Thursday, November 26, 2015

Thinner than Stephen King's Lips

Thinner is yet another novel that King penned under the pseudonym of Richard Bachman. Unlike the other Bachman tales such as Roadwork or The Long Walk, this tale is not one of desperation, but one of guilt and regret. It does, however, take us to the edge of desperation within the last chapters of the volume.
The story is one of Billy Halleck. Billy is a well-to-do lawyer with connections within the town that always serve him well. Billy also has quite a gut on him. Lazy, overfed, and greedy, Billy and his wife, Heidi, make their way across town one night in Billy’s automobile. And this is where the story truly begins.
As Billy enjoys the ministrations of his wife next to him, reveling in the pleasure he is being given and worrying little about the road in front of him, he hits an elderly gypsy woman and kills her. Disturbed, but undeterred, Billy manages to side step the charges and come away a free and untarnished man with the help of his many connections within the court system.

It is, however, the touch of a gypsy man, who whispers, “Thinner,” as he touches Billy that sets his life on a crash course toward the seemingly indescribable. He soon begins to lose a good amount of weight, going from overweight to slim in a matter of no time. However, just as he begins to lose pounds, he also begins to lose those around him as they veer away from Billy wanting nothing more to do with them.

Billy is desperate at this point and makes his way to the gypsy camp in which the old gypsy man and subsequently the old gypsy woman once lived. What he finds, however, is that there is no easy way out of the curse, making the journey a suspenseful and fulfilling one for the reader.
Thinner is different from many of King’s works in that it deals more with guilt than actual horror, isolation or desperation. Thinner is ultimately a story of attempted redemption and a hopeful lesson learned.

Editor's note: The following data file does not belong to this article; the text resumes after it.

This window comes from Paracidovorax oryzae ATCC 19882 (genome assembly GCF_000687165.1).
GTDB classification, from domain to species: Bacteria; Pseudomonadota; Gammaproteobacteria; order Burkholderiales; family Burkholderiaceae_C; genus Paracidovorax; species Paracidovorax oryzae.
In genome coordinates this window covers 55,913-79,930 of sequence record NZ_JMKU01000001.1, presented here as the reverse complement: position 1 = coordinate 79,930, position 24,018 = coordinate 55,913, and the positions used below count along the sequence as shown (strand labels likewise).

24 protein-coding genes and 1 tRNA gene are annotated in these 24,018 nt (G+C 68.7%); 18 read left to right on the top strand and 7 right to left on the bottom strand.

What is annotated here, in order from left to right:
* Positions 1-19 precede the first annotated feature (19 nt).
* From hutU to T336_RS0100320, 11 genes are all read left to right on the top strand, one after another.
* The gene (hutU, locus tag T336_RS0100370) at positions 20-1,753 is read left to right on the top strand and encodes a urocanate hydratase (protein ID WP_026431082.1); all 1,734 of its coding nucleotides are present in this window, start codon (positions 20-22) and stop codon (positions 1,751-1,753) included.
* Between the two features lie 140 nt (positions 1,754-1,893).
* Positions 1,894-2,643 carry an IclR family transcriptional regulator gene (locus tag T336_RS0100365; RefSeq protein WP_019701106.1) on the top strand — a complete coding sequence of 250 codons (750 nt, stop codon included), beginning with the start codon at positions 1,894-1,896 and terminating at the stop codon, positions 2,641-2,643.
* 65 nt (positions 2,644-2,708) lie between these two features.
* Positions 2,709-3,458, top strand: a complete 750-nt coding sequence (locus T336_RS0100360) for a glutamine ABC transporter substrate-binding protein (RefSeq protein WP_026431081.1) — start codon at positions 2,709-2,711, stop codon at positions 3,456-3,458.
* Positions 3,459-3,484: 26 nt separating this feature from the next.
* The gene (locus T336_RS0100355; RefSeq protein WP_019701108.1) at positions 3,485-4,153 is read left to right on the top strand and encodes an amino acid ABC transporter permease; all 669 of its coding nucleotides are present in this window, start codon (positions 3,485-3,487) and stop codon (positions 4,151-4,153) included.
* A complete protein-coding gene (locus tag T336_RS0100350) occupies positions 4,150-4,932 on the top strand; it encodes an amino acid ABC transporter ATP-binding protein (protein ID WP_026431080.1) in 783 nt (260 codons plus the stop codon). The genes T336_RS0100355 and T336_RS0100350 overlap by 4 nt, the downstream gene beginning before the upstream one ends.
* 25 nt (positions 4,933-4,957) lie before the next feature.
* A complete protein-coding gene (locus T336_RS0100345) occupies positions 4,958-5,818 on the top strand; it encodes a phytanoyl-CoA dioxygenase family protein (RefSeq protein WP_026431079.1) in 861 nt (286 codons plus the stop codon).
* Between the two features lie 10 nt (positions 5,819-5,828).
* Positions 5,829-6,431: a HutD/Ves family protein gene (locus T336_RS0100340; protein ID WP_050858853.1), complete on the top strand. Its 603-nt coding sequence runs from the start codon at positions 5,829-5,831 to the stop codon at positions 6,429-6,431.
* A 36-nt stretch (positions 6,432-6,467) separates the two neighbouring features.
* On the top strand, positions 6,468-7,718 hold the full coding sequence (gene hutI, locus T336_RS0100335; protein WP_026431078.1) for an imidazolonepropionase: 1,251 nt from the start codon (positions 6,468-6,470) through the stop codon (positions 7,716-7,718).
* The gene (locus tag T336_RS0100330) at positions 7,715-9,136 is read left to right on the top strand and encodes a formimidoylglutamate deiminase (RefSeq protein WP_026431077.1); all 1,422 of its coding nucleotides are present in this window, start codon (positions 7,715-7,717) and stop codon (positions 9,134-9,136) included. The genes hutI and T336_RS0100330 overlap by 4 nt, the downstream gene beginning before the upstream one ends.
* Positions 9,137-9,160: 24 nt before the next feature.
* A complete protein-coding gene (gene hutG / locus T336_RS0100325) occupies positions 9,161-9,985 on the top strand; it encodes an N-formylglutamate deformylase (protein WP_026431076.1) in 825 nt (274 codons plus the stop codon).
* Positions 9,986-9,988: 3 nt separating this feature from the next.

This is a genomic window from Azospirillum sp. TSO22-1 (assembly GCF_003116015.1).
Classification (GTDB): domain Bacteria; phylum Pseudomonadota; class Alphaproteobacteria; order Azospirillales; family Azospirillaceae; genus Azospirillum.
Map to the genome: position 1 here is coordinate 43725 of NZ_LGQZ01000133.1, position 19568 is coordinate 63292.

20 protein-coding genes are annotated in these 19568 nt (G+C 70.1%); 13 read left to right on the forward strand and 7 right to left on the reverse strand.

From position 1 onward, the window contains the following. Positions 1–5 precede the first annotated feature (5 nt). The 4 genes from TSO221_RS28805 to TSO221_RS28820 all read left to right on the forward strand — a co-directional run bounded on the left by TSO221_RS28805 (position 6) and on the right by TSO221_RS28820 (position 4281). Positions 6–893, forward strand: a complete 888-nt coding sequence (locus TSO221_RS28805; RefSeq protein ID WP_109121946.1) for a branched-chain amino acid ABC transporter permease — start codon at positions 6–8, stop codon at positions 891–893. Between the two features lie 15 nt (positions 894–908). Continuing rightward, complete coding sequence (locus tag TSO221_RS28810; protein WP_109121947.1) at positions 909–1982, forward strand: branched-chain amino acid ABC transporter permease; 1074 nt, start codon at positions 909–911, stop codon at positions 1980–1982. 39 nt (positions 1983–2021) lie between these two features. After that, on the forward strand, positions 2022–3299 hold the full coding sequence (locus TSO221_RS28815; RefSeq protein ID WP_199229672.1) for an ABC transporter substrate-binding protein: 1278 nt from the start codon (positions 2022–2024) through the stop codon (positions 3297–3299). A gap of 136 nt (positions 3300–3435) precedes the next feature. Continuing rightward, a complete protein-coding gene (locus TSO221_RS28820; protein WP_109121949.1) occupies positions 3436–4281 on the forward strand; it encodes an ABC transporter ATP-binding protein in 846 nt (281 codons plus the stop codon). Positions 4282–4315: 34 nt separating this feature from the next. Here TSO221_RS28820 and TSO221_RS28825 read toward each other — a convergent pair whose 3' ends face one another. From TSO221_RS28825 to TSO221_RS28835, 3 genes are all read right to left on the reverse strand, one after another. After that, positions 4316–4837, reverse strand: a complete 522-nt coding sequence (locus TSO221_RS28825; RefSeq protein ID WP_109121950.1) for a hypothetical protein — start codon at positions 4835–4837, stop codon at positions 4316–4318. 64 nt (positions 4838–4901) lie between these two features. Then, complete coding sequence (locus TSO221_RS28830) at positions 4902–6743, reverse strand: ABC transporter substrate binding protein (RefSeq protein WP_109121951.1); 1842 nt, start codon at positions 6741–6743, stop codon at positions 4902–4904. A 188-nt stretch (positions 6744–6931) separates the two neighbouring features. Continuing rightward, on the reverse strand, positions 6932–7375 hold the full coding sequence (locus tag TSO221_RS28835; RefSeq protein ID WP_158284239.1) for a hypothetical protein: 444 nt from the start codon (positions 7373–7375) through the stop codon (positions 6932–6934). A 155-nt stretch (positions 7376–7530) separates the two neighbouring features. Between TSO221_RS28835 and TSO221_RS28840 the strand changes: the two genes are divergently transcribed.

In 1984, horror master Stephen King teamed with another conductor of creep, Peter Straub, to pen a novel by the name of The Talisman. Almost twenty years later, the novel was continued by the duo with the 2001 release of Black House which featured the character of Jack Sawyer, The Talisman’s young protagonist, now grown and once again battling the forces of darkness.

In The Talisman, however, Jack Sawyer is simply a boy of twelve. With his mother dying of cancer, Jack is determined to find a mystical item known as The Talisman, which may or may not be able to save his mother from the grip of cancer. The only problem is, in order to find said artifact, Jack must travel not only cross-country, but also through space and time.

Determined to find the talisman and, in turn, save his mother, Jack finds himself in a parallel world known as “The Territories.” There he befriends a young werewolf who, while good-hearted, has nothing more than the mind of a child. The two become companions as Jack struggles against forces who want nothing more than to stop Jack from finding the fabled talisman.

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